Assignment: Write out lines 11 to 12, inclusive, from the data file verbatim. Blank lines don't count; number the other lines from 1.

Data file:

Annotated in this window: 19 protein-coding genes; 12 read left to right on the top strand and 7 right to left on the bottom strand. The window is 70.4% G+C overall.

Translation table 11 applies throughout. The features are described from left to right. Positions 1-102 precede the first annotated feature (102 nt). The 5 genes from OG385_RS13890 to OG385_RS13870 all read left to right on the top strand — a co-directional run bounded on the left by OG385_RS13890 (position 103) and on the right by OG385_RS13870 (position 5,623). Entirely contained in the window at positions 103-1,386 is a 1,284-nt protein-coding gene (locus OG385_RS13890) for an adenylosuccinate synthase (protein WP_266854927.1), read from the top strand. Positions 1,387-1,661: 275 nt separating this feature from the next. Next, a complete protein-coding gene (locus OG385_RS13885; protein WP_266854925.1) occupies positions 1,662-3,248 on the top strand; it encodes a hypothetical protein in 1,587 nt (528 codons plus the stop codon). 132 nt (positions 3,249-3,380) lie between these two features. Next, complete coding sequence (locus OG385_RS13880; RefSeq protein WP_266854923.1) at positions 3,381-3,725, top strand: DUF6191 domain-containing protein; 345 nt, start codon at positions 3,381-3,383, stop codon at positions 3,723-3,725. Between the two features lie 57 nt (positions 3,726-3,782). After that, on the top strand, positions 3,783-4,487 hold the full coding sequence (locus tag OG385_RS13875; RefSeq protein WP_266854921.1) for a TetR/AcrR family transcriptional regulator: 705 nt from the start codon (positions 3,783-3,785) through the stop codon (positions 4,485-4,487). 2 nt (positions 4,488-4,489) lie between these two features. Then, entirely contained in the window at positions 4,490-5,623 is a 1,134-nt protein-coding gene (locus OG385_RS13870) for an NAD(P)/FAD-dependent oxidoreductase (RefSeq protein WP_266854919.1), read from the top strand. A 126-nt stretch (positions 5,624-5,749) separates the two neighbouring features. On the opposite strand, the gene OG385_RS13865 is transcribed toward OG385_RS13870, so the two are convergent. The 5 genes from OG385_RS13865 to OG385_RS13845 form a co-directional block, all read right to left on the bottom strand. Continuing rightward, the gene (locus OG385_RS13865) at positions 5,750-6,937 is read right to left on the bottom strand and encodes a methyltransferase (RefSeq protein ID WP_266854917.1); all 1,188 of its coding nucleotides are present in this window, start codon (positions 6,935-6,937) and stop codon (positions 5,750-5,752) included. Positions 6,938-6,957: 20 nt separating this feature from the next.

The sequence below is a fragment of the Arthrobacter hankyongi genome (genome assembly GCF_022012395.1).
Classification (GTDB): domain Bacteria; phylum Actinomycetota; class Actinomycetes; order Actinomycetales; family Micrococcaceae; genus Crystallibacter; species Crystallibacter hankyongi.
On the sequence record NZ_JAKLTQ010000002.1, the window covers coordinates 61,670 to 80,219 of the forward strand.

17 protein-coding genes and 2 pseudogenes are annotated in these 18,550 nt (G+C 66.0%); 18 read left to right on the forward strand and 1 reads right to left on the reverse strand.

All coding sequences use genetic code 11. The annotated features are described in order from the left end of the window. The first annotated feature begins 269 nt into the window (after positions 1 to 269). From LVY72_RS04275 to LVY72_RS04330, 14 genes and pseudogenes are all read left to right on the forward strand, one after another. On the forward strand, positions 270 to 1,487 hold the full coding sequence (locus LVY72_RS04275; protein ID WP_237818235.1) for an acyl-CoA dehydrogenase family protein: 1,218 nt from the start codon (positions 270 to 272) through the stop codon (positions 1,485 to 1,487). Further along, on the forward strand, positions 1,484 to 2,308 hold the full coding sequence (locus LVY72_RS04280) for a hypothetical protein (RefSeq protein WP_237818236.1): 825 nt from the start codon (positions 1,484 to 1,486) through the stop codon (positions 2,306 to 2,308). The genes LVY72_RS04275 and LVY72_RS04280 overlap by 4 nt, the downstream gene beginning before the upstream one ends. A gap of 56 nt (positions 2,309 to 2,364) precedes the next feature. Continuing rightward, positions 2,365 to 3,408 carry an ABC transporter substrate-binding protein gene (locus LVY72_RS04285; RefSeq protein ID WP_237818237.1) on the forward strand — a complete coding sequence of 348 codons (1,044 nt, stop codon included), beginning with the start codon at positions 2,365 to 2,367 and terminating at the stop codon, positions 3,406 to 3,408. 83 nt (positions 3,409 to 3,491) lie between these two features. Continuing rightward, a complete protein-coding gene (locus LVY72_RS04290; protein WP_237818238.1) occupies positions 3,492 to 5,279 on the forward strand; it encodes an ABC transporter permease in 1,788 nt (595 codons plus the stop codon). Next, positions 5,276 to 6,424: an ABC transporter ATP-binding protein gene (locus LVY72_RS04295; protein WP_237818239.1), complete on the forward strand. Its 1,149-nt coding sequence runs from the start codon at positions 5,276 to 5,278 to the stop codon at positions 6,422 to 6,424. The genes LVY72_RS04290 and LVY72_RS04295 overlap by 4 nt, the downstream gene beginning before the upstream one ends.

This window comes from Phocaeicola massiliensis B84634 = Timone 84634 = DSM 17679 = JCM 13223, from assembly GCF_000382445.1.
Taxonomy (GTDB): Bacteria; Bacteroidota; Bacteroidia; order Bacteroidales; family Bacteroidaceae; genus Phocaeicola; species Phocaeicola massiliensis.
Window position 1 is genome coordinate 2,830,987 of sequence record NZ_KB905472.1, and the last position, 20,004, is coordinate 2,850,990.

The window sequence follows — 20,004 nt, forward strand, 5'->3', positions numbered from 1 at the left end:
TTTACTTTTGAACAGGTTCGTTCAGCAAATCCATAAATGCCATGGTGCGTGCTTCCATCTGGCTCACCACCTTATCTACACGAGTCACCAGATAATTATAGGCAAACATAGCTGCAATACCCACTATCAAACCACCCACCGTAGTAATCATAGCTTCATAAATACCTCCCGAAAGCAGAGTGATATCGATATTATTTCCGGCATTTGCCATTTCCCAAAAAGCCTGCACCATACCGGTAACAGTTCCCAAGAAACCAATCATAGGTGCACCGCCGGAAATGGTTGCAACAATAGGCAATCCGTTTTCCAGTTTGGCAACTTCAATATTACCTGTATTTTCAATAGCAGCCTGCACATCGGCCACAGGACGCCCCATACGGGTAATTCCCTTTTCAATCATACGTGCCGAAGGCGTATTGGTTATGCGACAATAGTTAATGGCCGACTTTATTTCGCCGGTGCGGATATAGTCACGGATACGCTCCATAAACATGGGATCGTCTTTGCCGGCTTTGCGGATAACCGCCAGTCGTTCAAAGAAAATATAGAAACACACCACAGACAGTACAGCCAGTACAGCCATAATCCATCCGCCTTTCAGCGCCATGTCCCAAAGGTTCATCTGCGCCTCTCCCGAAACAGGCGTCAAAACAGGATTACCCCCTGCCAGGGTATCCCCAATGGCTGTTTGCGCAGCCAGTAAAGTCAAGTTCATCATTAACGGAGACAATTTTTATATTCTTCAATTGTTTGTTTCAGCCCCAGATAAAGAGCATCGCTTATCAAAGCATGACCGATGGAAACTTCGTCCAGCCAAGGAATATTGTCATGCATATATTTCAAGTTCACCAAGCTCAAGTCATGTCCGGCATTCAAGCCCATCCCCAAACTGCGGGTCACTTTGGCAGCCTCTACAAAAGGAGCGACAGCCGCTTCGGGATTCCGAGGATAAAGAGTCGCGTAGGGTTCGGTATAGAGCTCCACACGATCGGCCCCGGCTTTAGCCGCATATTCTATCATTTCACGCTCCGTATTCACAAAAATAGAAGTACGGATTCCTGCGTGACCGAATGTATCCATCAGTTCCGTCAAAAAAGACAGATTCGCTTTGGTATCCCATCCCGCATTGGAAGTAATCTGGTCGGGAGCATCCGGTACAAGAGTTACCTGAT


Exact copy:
The window sequence follows — 20,004 nt, forward strand, 5'->3', positions numbered from 1 at the left end:
TTTACTTTTGAACAGGTTCGTTCAGCAAATCCATAAATGCCATGGTGCGTGCTTCCATCTGGCTCACCACCTTATCTACACGAGTCACCAGATAATTATAGGCAAACATAGCTGCAATACCCACTATCAAACCACCCACCGTAGTAATCATAGCTTCATAAATACCTCCCGAAAGCAGAGTGATATCGATATTATTTCCGGCATTTGCCATTTCCCAAAAAGCCTGCACCATACCGGTAACAGTTCCCAAGAAACCAATCATAGGTGCACCGCCGGAAATGGTTGCAACAATAGGCAATCCGTTTTCCAGTTTGGCAACTTCAATATTACCTGTATTTTCAATAGCAGCCTGCACATCGGCCACAGGACGCCCCATACGGGTAATTCCCTTTTCAATCATACGTGCCGAAGGCGTATTGGTTATGCGACAATAGTTAATGGCCGACTTTATTTCGCCGGTGCGGATATAGTCACGGATACGCTCCATAAACATGGGATCGTCTTTGCCGGCTTTGCGGATAACCGCCAGTCGTTCAAAGAAAATATAGAAACACACCACAGACAGTACAGCCAGTACAGCCATAATCCATCCGCCTTTCAGCGCCATGTCCCAAAGGTTCATCTGCGCCTCTCCCGAAACAGGCGTCAAAACAGGATTACCCCCTGCCAGGGTATCCCCAATGGCTGTTTGCGCAGCCAGTAAAGTCAAGTTCATCATTAACGGAGACAATTTTTATATTCTTCAATTGTTTGTTTCAGCCCCAGATAAAGAGCATCGCTTATCAAAGCATGACCGATGGAAACTTCGTCCAGCCAAGGAATATTGTCATGCATATATTTCAAGTTCACCAAGCTCAAGTCATGTCCGGCATTCAAGCCCATCCCCAAACTGCGGGTCACTTTGGCAGCCTCTACAAAAGGAGCGACAGCCGCTTCGGGATTCCGAGGATAAAGAGTCGCGTAGGGTTCGGTATAGAGCTCCACACGATCGGCCCCGGCTTTAGCCGCATATTCTATCATTTCACGCTCCGTATTCACAAAAATAGAAGTACGGATTCCTGCGTGACCGAATGTATCCATCAGTTCCGTCAAAAAAGACAGATTCGCTTTGGTATCCCATCCCGCATTGGAAGTAATCTGGTCGGGAGCATCCGGTACAAGAGTTACCTGAT